get it, what are you doing on MKBHD? RAM is essentially a short term memory
      cache so you can make the analogy to sort term human memory, instead of
      life long memories. If you thought you just dropped something that would be
      registered in your short term memory, it wouldn’t form a hard wired
      neurological connection. So the joke works. Losers.

  • So it’s basically a high tech breadboard.

    • It’s basically a motherboard for a PC. Because it is one.

    • +NerdishAzn u wish u had a maingear?

    • +Rice Cake Honestly I’ve had this icon forever. Maybe 2 or 3 years now? Was
      looking at pre-built PC’s because I was afraid to build my own PC but I
      ended up building it in the long run. Easier than I thought. Just stressful
      with parts that could be DOA.

  • Can’t wait to run my phone with two 1080s in a sli config along side a
    Xeon.

  • 1 battery, we want longer battery life
    2 memory, we want storage with high capacity
    3 cpu/ram, if its running slow we want to just swap it
    4 screen, if its scratched or shattered, of course we want a replacement
    5 camera, everyone loves a great camera

  • Wait, what? I don’t remember them saying that the CPU, GPU, and RAM
    wouldn’t be hot swappable. I think it might’ve been said that it all comes
    packaged in one block, but otherwise, the way they showed it, they gave the
    impression that everything was still swappable. Can someone please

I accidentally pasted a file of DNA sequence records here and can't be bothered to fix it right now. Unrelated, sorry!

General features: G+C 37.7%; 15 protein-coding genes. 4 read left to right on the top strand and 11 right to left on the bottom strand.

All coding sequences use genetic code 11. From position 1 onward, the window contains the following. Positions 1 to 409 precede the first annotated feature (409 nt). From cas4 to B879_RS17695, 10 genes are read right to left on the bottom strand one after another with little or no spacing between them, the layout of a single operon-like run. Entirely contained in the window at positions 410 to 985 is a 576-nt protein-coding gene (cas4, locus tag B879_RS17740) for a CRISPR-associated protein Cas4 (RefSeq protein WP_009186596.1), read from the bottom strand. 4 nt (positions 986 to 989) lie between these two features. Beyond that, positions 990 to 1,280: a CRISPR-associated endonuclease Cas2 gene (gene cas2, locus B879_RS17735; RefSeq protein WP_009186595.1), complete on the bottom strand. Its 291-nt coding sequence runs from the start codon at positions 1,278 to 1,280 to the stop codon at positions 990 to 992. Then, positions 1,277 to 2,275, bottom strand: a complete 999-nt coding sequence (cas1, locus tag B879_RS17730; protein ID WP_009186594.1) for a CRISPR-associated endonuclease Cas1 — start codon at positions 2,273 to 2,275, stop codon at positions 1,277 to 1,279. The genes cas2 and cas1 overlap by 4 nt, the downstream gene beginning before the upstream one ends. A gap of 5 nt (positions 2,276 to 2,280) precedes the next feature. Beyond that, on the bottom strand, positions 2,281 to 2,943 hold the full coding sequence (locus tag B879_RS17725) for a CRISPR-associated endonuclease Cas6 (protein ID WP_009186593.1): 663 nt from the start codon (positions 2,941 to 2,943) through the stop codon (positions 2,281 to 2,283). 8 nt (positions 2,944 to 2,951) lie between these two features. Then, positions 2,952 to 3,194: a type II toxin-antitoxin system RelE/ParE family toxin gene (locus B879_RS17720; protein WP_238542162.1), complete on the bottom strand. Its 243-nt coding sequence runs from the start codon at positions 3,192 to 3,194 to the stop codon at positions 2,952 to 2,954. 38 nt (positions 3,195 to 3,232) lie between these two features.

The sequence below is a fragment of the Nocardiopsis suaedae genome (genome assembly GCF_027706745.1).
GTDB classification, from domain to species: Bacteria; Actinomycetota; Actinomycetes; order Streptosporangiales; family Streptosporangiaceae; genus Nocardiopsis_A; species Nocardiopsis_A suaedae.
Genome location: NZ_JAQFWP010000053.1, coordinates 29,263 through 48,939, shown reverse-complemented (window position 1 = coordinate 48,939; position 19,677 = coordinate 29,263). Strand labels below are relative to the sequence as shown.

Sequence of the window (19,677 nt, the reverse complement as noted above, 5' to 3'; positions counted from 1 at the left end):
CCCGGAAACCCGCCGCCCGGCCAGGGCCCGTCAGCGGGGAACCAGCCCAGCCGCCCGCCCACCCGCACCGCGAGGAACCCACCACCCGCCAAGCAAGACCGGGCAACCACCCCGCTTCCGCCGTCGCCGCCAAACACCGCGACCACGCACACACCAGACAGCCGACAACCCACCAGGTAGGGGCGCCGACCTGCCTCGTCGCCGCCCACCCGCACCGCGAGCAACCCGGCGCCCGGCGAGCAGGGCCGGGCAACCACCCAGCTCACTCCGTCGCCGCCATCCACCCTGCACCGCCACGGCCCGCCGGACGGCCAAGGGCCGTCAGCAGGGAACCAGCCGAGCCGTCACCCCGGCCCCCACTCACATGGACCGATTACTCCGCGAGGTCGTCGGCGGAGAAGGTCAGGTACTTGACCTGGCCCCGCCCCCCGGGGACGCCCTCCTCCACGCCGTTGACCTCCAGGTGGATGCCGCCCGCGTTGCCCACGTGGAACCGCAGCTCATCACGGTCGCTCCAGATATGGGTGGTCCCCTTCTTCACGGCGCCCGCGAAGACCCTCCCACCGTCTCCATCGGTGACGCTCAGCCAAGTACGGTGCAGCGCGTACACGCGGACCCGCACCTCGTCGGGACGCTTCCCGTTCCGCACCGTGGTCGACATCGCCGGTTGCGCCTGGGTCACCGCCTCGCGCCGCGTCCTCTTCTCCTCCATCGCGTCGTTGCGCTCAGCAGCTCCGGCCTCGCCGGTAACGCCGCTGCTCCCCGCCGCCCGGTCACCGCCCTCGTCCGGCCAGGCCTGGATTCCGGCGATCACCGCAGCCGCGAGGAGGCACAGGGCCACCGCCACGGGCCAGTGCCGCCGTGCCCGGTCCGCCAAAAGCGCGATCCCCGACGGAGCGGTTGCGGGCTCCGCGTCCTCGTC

enlighten me?

    • +RoundDuckMan we can only hope. and i mean i had the iphone 4s for until a
      month ago so im used to the overshadow haha. but for sure its my opinion,
      we all have different opinions

    • +Typhoon792 Well it’s not finished yet, duh. But they were one of the first
      efforts for modular phones.

      And I don’t care if the phone is a brick or is thin as paper, as long it’s
      capable and can fit my pocket it’s fine.

    • +RoundDuckMan id have to agree with u there. im ok with a bit of bulk as
      long as it fits in my pocket. people buy iphones then use otterboxes i mean
      bulk shouldnt be a problem

    • +Angel Trogler Makes me wonder why they buy light, thin, and pretty phones
      when they put some ugly case that look like it came out of a mud pit in
      some swamp where a nearby redneck lives at.

  • Modular phones are like the half-life 3 of the phone world.

    • I don’t think that will be a trend… Phones changes every year in design,